My back was killing me, my legs had gone numb. How was I supposed to clear my mind when all I could think about was the fact that I was sure I was cutting off the blood supply to my thighs and I could no longer feel my feet!

That was me when I first decided to embark on the wonderful practice of meditation. I joined a local group and when I turned up, everyone was sitting on beautiful meditation cushions in perfect Lotus position. I had not even brought a mat to sit on! The instructor kindly lent me a mat and I attempted to get into position. It felt fine at first but as we began the meditation my back began to ache, my legs tingled from lack of blood flow, but I felt afraid to move. I opened my eyes and could see everyone deep in their meditation practice looking perfectly comfortable. I kept thinking what is wrong with me. I counted the minutes to the end of that session and left quickly, never to return.

I still wanted to start a meditation practice, as I had heard wonderful things about the benefits, so I did some research. It was then I began to realise that many of the thoughts I had about mediation were just myths. My research led me to develop my own meditation practice at home and I have never looked back. If you are considering starting a practice, or, like me, have been out off by what you have heard about mediation, let me bust 5 of the most common myths:

  1. You must sit on the floor in Lotus position:

One of the most important parts of meditation is that you are comfortable. It is preferable to have your spine straight to allow energy to flow freely, but not mandatory. You can meditate sitting on a chair, lying down, standing or walking. It is about finding what works for you. You may even do some of each.

  1. You must close your eyes:

While closing your eyes can give you a deeper experience, it is quite acceptable to leave your eyes open. If you are doing a walking meditation, I strongly advise you to keep your eyes open!! For some people, closing their eyes causes anxiety when first learning mediation, or even dizziness. Do not force what does not feel comfortable. An option of mediating with eyes open is to focus on an object, like a candle flame, a crystal or statue.

  1. You must mediate for a long time, daily.

The more you mediate the easier it becomes, and you will see the benefits faster. But the practice is not a race. It is more important to start and be consistent. When I first started, I did just 5 minutes three times a week. When you first start meditation, it can be difficult to focus your mind, so don’t expect to be able to go straight into 20-30-minute meditations. A regular practice is better than one or two long sessions. Commit to what fits your lifestyle, whether that is every day or once a week. As your practice develops you will find yourself wanting to meditate more so the time and frequency will naturally increase.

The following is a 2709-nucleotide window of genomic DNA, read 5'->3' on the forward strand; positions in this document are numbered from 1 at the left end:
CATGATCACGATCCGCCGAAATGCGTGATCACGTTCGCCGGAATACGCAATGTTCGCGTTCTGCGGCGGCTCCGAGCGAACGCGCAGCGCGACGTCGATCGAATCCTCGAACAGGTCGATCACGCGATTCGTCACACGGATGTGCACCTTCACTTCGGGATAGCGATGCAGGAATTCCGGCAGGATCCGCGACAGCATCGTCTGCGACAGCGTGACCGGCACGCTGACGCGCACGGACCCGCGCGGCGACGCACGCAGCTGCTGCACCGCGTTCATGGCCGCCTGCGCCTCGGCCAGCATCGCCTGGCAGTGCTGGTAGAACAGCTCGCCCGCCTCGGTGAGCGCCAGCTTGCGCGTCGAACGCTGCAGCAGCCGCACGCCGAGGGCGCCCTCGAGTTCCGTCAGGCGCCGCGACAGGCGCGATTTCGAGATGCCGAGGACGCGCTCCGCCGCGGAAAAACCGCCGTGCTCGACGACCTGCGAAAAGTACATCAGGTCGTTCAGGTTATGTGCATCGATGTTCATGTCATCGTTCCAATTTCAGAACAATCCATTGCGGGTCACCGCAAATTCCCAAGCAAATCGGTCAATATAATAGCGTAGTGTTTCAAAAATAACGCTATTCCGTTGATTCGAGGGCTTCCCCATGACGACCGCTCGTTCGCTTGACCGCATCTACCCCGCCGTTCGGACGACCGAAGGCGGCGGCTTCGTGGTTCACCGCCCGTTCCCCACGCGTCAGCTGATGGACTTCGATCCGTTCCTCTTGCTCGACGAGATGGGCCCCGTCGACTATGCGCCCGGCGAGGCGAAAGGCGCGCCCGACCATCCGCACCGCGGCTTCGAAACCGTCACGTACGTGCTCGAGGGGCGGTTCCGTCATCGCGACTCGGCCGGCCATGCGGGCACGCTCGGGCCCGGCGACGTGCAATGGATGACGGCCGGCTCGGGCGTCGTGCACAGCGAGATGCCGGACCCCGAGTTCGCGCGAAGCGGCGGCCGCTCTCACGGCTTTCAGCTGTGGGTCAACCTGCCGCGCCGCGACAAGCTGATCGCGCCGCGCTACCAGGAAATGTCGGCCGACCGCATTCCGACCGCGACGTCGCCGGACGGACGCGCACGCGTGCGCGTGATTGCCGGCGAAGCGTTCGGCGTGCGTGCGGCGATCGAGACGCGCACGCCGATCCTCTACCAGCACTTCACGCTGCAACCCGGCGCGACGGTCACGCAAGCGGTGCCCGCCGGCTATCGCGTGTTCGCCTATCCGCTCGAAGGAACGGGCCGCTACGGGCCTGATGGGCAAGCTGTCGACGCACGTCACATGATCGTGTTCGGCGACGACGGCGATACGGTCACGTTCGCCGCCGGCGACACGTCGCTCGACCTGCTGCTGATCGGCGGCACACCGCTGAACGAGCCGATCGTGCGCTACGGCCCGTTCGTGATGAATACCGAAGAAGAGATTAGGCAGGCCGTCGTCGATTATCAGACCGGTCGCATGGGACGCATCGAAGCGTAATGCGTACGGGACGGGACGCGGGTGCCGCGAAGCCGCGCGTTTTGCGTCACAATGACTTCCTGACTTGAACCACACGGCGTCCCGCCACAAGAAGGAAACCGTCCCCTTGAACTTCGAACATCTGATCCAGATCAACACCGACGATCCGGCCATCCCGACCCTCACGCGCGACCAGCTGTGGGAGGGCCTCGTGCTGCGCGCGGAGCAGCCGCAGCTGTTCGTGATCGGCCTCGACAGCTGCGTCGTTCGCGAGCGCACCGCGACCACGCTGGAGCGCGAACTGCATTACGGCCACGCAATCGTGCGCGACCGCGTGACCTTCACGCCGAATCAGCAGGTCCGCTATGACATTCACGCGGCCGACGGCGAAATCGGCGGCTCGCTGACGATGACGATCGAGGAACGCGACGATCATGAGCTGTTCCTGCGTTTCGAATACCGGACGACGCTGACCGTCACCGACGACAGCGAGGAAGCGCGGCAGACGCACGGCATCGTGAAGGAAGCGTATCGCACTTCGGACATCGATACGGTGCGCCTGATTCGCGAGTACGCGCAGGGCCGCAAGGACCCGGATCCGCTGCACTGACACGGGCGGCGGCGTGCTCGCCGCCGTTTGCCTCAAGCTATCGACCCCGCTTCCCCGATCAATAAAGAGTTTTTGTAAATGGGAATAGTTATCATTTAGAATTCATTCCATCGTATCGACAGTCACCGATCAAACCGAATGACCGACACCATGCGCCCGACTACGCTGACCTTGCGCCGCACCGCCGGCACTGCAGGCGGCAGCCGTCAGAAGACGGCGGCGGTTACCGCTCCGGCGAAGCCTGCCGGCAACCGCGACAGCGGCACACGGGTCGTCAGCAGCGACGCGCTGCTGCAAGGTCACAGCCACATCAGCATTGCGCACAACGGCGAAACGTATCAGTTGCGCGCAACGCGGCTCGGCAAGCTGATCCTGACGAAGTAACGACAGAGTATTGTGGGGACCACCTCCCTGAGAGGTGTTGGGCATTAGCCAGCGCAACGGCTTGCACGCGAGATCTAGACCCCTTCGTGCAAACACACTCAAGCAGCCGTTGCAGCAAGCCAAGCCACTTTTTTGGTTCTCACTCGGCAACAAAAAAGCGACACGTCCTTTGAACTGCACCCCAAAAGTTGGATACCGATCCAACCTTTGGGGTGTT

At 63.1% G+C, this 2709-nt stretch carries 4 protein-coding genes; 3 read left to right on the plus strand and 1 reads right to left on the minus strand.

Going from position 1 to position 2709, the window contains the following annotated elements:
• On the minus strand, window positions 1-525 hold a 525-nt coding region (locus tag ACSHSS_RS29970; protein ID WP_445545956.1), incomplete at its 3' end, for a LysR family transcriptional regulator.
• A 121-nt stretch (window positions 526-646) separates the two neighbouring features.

1. You must empty your mind.

If your mind is completely empty, I would be checking for a pulse! It is not possible to completely empty your mind. Meditation can allow you to calm your mind, focus on one thing, whether that be your breath, a visualization, or mantra. But meditation is also about just noticing your thoughts without engaging in them. Our minds are so often racing with thoughts, it’s nice to quieten that monkey mind. This takes practice and your mind will wander, thoughts will interrupt you. That is perfectly normal. I have been meditating for several years now and it still happens to me. Do not get frustrated, when you notice your mind wandering, or engaging in a thought, just pause and refocus.

  1. You must sit still to meditate.

One of the first meditations I started to do was a walking meditation. I started by meditation every time I walked the dog. You can also meditate while doing yoga or running. It is also perfectly ok to readjust your position or scratch an itch during our practice!

Meditation is for everyone, young or old, stressed or not. It is a wonderful practice that can enhance your life and health. I wish you well in your meditation practice.